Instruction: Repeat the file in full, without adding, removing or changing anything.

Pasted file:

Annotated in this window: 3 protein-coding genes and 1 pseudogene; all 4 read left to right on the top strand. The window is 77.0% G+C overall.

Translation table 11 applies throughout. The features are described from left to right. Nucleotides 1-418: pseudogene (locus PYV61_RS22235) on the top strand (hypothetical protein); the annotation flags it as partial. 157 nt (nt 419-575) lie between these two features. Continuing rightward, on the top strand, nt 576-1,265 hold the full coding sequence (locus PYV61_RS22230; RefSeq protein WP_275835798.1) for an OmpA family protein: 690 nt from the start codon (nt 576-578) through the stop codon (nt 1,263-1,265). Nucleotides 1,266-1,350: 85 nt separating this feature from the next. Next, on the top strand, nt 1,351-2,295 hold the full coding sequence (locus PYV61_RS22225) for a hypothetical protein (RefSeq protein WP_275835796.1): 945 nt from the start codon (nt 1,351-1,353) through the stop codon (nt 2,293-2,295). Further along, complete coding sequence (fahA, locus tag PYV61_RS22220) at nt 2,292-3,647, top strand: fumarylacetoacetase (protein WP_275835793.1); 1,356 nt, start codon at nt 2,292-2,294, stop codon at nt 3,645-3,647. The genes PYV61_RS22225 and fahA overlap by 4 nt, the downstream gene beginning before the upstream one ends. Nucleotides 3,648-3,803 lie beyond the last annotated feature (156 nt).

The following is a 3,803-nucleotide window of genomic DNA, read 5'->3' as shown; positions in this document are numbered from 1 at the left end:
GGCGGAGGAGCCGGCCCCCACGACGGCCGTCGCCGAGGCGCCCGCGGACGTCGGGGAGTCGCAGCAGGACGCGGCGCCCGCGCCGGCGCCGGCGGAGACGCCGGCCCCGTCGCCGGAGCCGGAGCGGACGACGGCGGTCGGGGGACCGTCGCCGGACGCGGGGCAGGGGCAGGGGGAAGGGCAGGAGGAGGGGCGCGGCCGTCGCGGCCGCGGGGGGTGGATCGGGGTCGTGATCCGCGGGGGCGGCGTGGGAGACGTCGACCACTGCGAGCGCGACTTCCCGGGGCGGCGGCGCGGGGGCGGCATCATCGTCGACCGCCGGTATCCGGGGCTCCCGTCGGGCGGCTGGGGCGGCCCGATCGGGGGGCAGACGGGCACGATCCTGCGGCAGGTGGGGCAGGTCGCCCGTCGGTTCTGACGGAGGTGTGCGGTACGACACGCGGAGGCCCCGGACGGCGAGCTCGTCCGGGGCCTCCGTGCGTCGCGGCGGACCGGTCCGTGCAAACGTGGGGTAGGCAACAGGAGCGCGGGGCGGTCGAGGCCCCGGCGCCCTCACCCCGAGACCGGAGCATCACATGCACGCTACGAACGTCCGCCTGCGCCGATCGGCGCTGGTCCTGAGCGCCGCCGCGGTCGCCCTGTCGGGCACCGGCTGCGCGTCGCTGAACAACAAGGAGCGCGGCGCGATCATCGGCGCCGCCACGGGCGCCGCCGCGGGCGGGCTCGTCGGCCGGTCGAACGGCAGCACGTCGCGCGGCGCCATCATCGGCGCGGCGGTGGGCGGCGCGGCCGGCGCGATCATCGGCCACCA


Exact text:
Annotated in this window: 3 protein-coding genes and 1 pseudogene; all 4 read left to right on the top strand. The window is 77.0% G+C overall.

Translation table 11 applies throughout. The features are described from left to right. Nucleotides 1-418: pseudogene (locus PYV61_RS22235) on the top strand (hypothetical protein); the annotation flags it as partial. 157 nt (nt 419-575) lie between these two features. Continuing rightward, on the top strand, nt 576-1,265 hold the full coding sequence (locus PYV61_RS22230; RefSeq protein WP_275835798.1) for an OmpA family protein: 690 nt from the start codon (nt 576-578) through the stop codon (nt 1,263-1,265). Nucleotides 1,266-1,350: 85 nt separating this feature from the next. Next, on the top strand, nt 1,351-2,295 hold the full coding sequence (locus PYV61_RS22225) for a hypothetical protein (RefSeq protein WP_275835796.1): 945 nt from the start codon (nt 1,351-1,353) through the stop codon (nt 2,293-2,295). Further along, complete coding sequence (fahA, locus tag PYV61_RS22220) at nt 2,292-3,647, top strand: fumarylacetoacetase (protein WP_275835793.1); 1,356 nt, start codon at nt 2,292-2,294, stop codon at nt 3,645-3,647. The genes PYV61_RS22225 and fahA overlap by 4 nt, the downstream gene beginning before the upstream one ends. Nucleotides 3,648-3,803 lie beyond the last annotated feature (156 nt).

The following is a 3,803-nucleotide window of genomic DNA, read 5'->3' as shown; positions in this document are numbered from 1 at the left end:
GGCGGAGGAGCCGGCCCCCACGACGGCCGTCGCCGAGGCGCCCGCGGACGTCGGGGAGTCGCAGCAGGACGCGGCGCCCGCGCCGGCGCCGGCGGAGACGCCGGCCCCGTCGCCGGAGCCGGAGCGGACGACGGCGGTCGGGGGACCGTCGCCGGACGCGGGGCAGGGGCAGGGGGAAGGGCAGGAGGAGGGGCGCGGCCGTCGCGGCCGCGGGGGGTGGATCGGGGTCGTGATCCGCGGGGGCGGCGTGGGAGACGTCGACCACTGCGAGCGCGACTTCCCGGGGCGGCGGCGCGGGGGCGGCATCATCGTCGACCGCCGGTATCCGGGGCTCCCGTCGGGCGGCTGGGGCGGCCCGATCGGGGGGCAGACGGGCACGATCCTGCGGCAGGTGGGGCAGGTCGCCCGTCGGTTCTGACGGAGGTGTGCGGTACGACACGCGGAGGCCCCGGACGGCGAGCTCGTCCGGGGCCTCCGTGCGTCGCGGCGGACCGGTCCGTGCAAACGTGGGGTAGGCAACAGGAGCGCGGGGCGGTCGAGGCCCCGGCGCCCTCACCCCGAGACCGGAGCATCACATGCACGCTACGAACGTCCGCCTGCGCCGATCGGCGCTGGTCCTGAGCGCCGCCGCGGTCGCCCTGTCGGGCACCGGCTGCGCGTCGCTGAACAACAAGGAGCGCGGCGCGATCATCGGCGCCGCCACGGGCGCCGCCGCGGGCGGGCTCGTCGGCCGGTCGAACGGCAGCACGTCGCGCGGCGCCATCATCGGCGCGGCGGTGGGCGGCGCGGCCGGCGCGATCATCGGCCACCA